For field application of EPNs as biocontrol agents against agricultural pests, key necessities are the suitable packing of IJs at optimum temperature according to species requirement, so that infective juvenile scan persists with maximum shelf life (Lalramliana and Yadav 2009). In the present study, five species of EPNs, viz., S. bifurcatum, S. ceratophorum, S. pakistanense, S. siamkayai and H. indica, were stored in three different substrates sponge, water and soil medium to check the longevity for 2–12 months. The best storage medium was sponge where the maximum number of infective juveniles remained alive, followed by water and then soil medium. Lewis and Shapiro-Ilan (2002) used sand, starch substrate and soil (high clay content) to store S. carpocapsae IJs. It was observed that, depending on the substrate used for storage, the IJs moved and obtained oxygen more or less easily and were able to increase or decrease their energy expenditures. The starch substrate, in which the space between particles is small, was not suitable to extend IJs survival. The soil used in the experiment was considered poorer for storage than sand; this can be explained by the fact that nematode movement is more difficult in that substrate, increasing energy expenditure and decreasing oxygen diffusion. Andalo et al. (2011) evaluated substrates to extend the survival of entomopathogenic nematodes, suspensions of 3000 IJ ml−1 of Heterorhabditis sp. JPM4 and Steinernema carpocapsae. All were added to dirt, fine sand, coarse sand, foam, expanded clay, phenolic foam, agar, corn starch, Plantmax®, and water. S. carpocapsae IJs were still alive after 180 days in the foam treatment as compared to other treatments, while expanded clay, Plantmax® and phenolic foam were not effective in maintaining the survival rate. Foam, coarse sand and fine sand provided greater Heterorhabditis species IJs survival at 180 days. Agar, phenolic foam and Plantmax® had lower survival indices than the control. The polythene sponges used as carriers for infective juvenile storage have been successful in many studies (Ley and Mundo-Campos 2004). The physical carriers can reduce the stress as compared to water suspension by simulating a natural environment because it provided a large surface area for oxygenation through perforation (San-Blas 2013). The use of storage substrates can reduce stress by creating an environment more similar to natural conditions than storage in water alone, as those substrates provide better oxygenation and conditions for IJ movement (Andalo et al. 2010).

In the present investigation, five species of EPNs, viz., were also evaluated against the last stage larvae of S. litura. As nematode concentration increases the mortality response increases. Radhakrishan and Shanmugam (2017) also reported that the percentage mortality increased with increase in the concentration of H. indica and S. glaseri. H. indica proved to be more effective. Rashad et al. (2018) found that the highest mortality rates of the second instar larvae were observed by using the mixtures of S. carpocapsae or H. indica. Similar result was reported by Acharya et al. (2020) with H. bacteriophora, H. indica, S. carpocapsae and S. longicaudum against fall armyworm. Yan et al. (2020) screened 15 EPN isolates against S. litura larvae and stated that EPN are effective against S. litura and can reduce the overuse of chemical insecticides. Other researchers were also reported that H. indica and S. carpocapsae are highly effective against S. litura and other lepidopteran pests, viz., (Holajjer et al. 2014). Park et al. (2001) studied that the last instar larvae of S. litura were more sensitive than younger one of S. litura upon infection of EPN because the size of the last larva is larger to provide more chance for IJ penetration.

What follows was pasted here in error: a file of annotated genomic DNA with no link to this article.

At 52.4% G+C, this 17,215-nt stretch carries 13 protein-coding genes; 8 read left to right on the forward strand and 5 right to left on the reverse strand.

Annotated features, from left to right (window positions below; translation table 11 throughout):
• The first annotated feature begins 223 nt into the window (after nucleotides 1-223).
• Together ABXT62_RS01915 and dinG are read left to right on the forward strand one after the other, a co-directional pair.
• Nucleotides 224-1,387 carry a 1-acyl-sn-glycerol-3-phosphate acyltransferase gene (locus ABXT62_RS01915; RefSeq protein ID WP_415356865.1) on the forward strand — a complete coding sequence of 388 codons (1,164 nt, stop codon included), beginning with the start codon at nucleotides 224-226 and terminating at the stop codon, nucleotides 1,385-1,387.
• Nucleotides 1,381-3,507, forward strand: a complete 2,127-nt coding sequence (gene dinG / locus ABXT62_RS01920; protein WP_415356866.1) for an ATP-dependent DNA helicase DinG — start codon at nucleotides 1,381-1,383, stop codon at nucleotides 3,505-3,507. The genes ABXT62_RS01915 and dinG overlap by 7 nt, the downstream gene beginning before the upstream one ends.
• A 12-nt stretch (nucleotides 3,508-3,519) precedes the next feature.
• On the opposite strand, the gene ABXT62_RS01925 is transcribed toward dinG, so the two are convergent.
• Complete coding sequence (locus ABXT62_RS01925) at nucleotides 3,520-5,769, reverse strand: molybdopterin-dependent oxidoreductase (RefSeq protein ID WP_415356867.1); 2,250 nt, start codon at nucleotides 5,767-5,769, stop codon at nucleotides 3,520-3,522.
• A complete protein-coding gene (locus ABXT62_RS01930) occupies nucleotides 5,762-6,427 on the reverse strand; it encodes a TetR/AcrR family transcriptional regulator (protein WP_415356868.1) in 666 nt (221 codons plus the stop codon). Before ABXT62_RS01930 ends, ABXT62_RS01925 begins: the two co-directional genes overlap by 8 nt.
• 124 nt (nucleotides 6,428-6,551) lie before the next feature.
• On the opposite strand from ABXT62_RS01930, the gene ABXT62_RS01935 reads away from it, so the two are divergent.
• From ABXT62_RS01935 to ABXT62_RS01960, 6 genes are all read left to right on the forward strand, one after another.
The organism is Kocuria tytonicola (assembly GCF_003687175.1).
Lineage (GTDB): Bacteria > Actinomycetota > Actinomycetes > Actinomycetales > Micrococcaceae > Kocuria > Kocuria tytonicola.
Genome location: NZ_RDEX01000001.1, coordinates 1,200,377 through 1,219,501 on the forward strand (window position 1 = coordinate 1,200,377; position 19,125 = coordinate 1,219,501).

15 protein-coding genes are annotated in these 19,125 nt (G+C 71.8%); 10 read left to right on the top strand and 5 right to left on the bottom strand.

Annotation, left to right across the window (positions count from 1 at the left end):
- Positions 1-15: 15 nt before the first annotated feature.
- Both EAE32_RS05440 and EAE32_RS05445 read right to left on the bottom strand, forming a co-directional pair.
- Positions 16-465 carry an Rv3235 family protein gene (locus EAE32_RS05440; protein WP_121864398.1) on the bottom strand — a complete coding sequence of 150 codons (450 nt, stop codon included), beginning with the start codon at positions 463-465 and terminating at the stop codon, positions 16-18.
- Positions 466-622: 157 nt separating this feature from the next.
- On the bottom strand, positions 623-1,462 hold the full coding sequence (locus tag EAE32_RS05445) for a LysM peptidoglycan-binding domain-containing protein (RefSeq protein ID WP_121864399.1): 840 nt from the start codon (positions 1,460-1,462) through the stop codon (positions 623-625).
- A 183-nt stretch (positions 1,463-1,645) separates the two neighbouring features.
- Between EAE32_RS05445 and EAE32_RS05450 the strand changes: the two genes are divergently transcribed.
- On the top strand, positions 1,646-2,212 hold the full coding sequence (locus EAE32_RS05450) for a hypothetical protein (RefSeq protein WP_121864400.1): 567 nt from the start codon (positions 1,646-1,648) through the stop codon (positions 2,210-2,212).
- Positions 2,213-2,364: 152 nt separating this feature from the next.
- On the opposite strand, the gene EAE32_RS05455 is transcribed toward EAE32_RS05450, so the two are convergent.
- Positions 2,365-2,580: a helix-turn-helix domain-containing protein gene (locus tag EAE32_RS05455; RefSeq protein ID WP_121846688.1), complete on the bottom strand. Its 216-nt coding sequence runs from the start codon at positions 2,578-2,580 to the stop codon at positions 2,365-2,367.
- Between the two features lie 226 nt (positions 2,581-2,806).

It was concluded that S. bifurcatum, S. pakistanense and H. indica have higher virulence, penetration and reproduction rates than S. ceratophorum against S. litura. For sustainable agriculture farming, EPNs as a biocontrol agent is vital implement in pest management approach. One of the significant desires in employing beneficial nematodes is the appropriate storing of infective juveniles of EPNs, in a given inhabitants and also at optimal temperature, so that maximum IJs can persist for extensive times for application in field conditions. The current study showed that the best storage medium was sponge where the maximum number of infective juveniles remains alive followed by water and soil medium. Long-term storage and persistence is the need of the hour for successful applications.

Availability of data and materials

Not applicable.



Analysis of variance


Randomized completely block design


Entomopathogenic nematodes


Infective juveniles


  • Acharya R, Hwang H-S, Mostafiz MM, Yu YS, Lee KY (2020) Susceptibility of various developmental stages of the Fall Armyworm, Spodoptera frugiperda, to entomopathogenic Nematodes. Insects 11:1–13

    Article  Google Scholar 

  • Ahmad M, Mehmood R (2015) Monitoring of resistance to new chemistry insecticides in Spodoptera litura (Lepidoptera: Noctuidae) in Pakistan. J Econ Entomol 108:1279–1288

    Article  CAS  Google Scholar 

  • Andalo V, Cavalcanti RS, Molina JP, Moino A Jr (2010) Substrates for storing entomopathogenic nematodes (Rhabditida: Steinernematidae, Heterorhabditidae). Sci Agricol 67:342–347

    Article  Google Scholar 

  • Andalo V, Moino A Jr, Maximiniamo C, Campos VP, Mendonca LA (2011) Influence of temperature and duration of storage on the lipid reserves of entomopathogenic nematodes. Rev Colomb Entomol 37:203–209